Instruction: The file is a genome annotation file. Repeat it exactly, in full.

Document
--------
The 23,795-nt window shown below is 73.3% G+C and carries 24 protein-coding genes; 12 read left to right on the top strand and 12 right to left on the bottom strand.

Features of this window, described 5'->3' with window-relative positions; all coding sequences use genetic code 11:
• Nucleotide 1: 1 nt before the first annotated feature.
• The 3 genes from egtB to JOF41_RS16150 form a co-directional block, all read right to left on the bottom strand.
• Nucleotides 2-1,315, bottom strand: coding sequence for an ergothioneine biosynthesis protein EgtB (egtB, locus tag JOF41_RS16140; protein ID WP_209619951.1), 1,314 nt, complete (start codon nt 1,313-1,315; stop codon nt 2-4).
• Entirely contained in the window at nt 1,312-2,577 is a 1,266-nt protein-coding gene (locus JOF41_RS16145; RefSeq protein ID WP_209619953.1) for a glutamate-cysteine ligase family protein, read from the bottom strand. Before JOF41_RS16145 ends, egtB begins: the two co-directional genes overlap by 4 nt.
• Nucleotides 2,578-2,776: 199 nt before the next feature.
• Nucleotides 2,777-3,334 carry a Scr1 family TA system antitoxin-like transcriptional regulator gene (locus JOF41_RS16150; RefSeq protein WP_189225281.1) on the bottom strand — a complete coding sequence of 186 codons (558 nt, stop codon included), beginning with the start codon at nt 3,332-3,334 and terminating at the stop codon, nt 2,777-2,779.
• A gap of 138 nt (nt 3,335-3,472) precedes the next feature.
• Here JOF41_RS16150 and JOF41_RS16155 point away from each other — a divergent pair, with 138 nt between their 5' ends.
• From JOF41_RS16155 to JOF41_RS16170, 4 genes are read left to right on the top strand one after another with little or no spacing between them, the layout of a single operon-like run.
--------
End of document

The 23,795-nt window shown below is 73.3% G+C and carries 24 protein-coding genes; 12 read left to right on the top strand and 12 right to left on the bottom strand.

Features of this window, described 5'->3' with window-relative positions; all coding sequences use genetic code 11:
• Nucleotide 1: 1 nt before the first annotated feature.
• The 3 genes from egtB to JOF41_RS16150 form a co-directional block, all read right to left on the bottom strand.
• Nucleotides 2-1,315, bottom strand: coding sequence for an ergothioneine biosynthesis protein EgtB (egtB, locus tag JOF41_RS16140; protein ID WP_209619951.1), 1,314 nt, complete (start codon nt 1,313-1,315; stop codon nt 2-4).
• Entirely contained in the window at nt 1,312-2,577 is a 1,266-nt protein-coding gene (locus JOF41_RS16145; RefSeq protein ID WP_209619953.1) for a glutamate-cysteine ligase family protein, read from the bottom strand. Before JOF41_RS16145 ends, egtB begins: the two co-directional genes overlap by 4 nt.
• Nucleotides 2,578-2,776: 199 nt before the next feature.
• Nucleotides 2,777-3,334 carry a Scr1 family TA system antitoxin-like transcriptional regulator gene (locus JOF41_RS16150; RefSeq protein WP_189225281.1) on the bottom strand — a complete coding sequence of 186 codons (558 nt, stop codon included), beginning with the start codon at nt 3,332-3,334 and terminating at the stop codon, nt 2,777-2,779.
• A gap of 138 nt (nt 3,335-3,472) precedes the next feature.
• Here JOF41_RS16150 and JOF41_RS16155 point away from each other — a divergent pair, with 138 nt between their 5' ends.
• From JOF41_RS16155 to JOF41_RS16170, 4 genes are read left to right on the top strand one after another with little or no spacing between them, the layout of a single operon-like run.